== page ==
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Old 01-06-2015, 03:49 PM   #1
blackhawk2165
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coping directories from external drives


Hello,

I am looking to copy files from an external drive onto the hard drive of my linux machine. I tried using rsync and cp to copy the files over from the external drive's directory to the directory I made for them on my machine. The first question I have is how are you supposed to identify which device is the one you are looking for in the dev directory, I am working with a seagate 1 TB Drive. The other question I have is how to then copy a specific directory from said external drive to the correct directory on my machine. By the way if this matters, which I don't think it does, I am running Ubuntu server 14.04 on a mac mini with 4GB of Ram.

Thanks,
Austin Harmon
 
Old 01-06-2015, 04:00 PM   #2
schneidz
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fdisk -l: should list all disks connected to the machine.
df -h: should list the amount of space used on each mounted partition.
mount: should list all mounted systems.

the file navigator should also clue you into where your disks are mounted. from there you can just drag-and-drop. or if you really want to just use the cp command from within the terminal. e.g.:
Code:
cp /path/to/source /path/to/destination
 
Old 01-06-2015, 04:18 PM   #3
michaelk
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Welcome to LinuxQuestions.

Since you stated you are running Ubuntu server edition is this strictly command line or did you install a desktop? If running a desktop then the external drive should automatically be mounted under the /media directory and then you can use the file browser to drag and drop with a mouse.

If not running a desktop then you need to manually mount the drive before you can copy files. How is the drive formatted, NTFS etc? You can look at the output of the dmesg command to see the device ID or look at the output of the lsblk command. Assuming only one internal drive then it should be sda and your external sdb.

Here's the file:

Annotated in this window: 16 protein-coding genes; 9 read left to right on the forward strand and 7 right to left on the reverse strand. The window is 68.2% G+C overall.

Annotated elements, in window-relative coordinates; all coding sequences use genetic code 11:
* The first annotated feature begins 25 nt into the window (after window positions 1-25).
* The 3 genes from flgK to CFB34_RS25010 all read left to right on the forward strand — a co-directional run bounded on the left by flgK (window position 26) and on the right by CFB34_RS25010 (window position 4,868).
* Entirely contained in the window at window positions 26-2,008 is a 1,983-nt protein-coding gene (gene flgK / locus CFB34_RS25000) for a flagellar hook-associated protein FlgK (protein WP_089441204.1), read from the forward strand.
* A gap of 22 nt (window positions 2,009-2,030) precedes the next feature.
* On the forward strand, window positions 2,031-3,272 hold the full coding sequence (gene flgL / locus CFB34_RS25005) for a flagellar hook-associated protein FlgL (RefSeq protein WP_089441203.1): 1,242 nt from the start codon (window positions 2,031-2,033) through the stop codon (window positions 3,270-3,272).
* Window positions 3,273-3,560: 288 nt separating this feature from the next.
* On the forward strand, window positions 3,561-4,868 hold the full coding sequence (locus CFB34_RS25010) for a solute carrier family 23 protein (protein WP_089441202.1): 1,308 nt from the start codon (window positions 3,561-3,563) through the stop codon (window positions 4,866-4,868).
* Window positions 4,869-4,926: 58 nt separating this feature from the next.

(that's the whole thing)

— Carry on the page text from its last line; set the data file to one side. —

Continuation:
Old 01-06-2015, 04:32 PM   #4
blackhawk2165
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Okay so I tried copying the directory with /dev/sdb2/directory/, /dev/sdb/sdb2/directory/, /dev/sdb1/directory/, /dev/sdb/sdb1/directory. I used the lsblk command to show me where the external drive is. It says its in sdb2. If it says this does that mean its mounted or do I still need to manually mount it. Also yes I am doing this all from the command line. I just have ubuntu server running not desktop.
 
Old 01-06-2015, 05:00 PM   #5
michaelk
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You have to manually mount the drive.
First create a directory to use as a mount point.
mkdir /media/usb ( replace usb as desired)
sudo mount -t ntfs-3g /dev/sdb2 /media/usb

I used NTFS as an example. The output of the blkid command will display filesystem type if you do not know. Once mounted you can use any command you will then be able to copy files.
 
Old 01-06-2015, 05:08 PM   #6
yancek
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Ubuntu makes partitions available under the /media directory for the user. If your user name was actually blackhawk2165, you would need to go to the /media/blackhawk2165 directory and find the partition. They are usually listed as UUIDs, which are long number/letter combinations so it is difficult to know which partition is which unless you can identify it by the directories and files there. You can also create a mount point manually and mount it. To find out where sdb2 is mounted, for example, you can run the df -h command suggested above. If it doesn't show up with that command it is not mounted.

Quote:
Okay so I tried copying the directory with /dev/sdb2/directory/, /dev/sdb/sdb2/directory/, /dev/sdb1/directory/, /dev/sdb/sdb1/directory
You need to copy from the mount point of one partition to the mount point of the other partition. If you are copying to a directory other than the /home/user, you need administrator privileges in almost all cases which means using sudo on Ubuntu
 
  


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